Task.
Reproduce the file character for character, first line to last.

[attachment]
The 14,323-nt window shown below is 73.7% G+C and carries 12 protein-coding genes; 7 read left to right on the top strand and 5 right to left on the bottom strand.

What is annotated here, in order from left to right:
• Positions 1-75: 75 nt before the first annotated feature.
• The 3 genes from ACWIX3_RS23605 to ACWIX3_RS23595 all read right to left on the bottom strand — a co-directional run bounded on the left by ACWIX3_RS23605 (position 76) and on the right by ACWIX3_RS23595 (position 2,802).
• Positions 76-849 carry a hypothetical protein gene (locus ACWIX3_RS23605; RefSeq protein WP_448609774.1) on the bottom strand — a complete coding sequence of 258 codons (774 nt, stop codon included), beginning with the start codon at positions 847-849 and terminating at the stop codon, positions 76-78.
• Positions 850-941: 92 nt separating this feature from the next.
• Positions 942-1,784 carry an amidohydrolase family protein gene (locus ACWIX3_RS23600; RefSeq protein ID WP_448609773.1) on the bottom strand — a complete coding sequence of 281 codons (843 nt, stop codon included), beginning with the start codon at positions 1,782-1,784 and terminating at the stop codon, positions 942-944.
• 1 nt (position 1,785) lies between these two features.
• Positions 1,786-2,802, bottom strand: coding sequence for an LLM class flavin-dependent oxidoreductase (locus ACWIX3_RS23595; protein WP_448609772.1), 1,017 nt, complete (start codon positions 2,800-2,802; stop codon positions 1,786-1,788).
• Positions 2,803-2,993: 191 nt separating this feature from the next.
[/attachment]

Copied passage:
The 14,323-nt window shown below is 73.7% G+C and carries 12 protein-coding genes; 7 read left to right on the top strand and 5 right to left on the bottom strand.

What is annotated here, in order from left to right:
• Positions 1-75: 75 nt before the first annotated feature.
• The 3 genes from ACWIX3_RS23605 to ACWIX3_RS23595 all read right to left on the bottom strand — a co-directional run bounded on the left by ACWIX3_RS23605 (position 76) and on the right by ACWIX3_RS23595 (position 2,802).
• Positions 76-849 carry a hypothetical protein gene (locus ACWIX3_RS23605; RefSeq protein WP_448609774.1) on the bottom strand — a complete coding sequence of 258 codons (774 nt, stop codon included), beginning with the start codon at positions 847-849 and terminating at the stop codon, positions 76-78.
• Positions 850-941: 92 nt separating this feature from the next.
• Positions 942-1,784 carry an amidohydrolase family protein gene (locus ACWIX3_RS23600; RefSeq protein ID WP_448609773.1) on the bottom strand — a complete coding sequence of 281 codons (843 nt, stop codon included), beginning with the start codon at positions 1,782-1,784 and terminating at the stop codon, positions 942-944.
• 1 nt (position 1,785) lies between these two features.
• Positions 1,786-2,802, bottom strand: coding sequence for an LLM class flavin-dependent oxidoreductase (locus ACWIX3_RS23595; protein WP_448609772.1), 1,017 nt, complete (start codon positions 2,800-2,802; stop codon positions 1,786-1,788).
• Positions 2,803-2,993: 191 nt separating this feature from the next.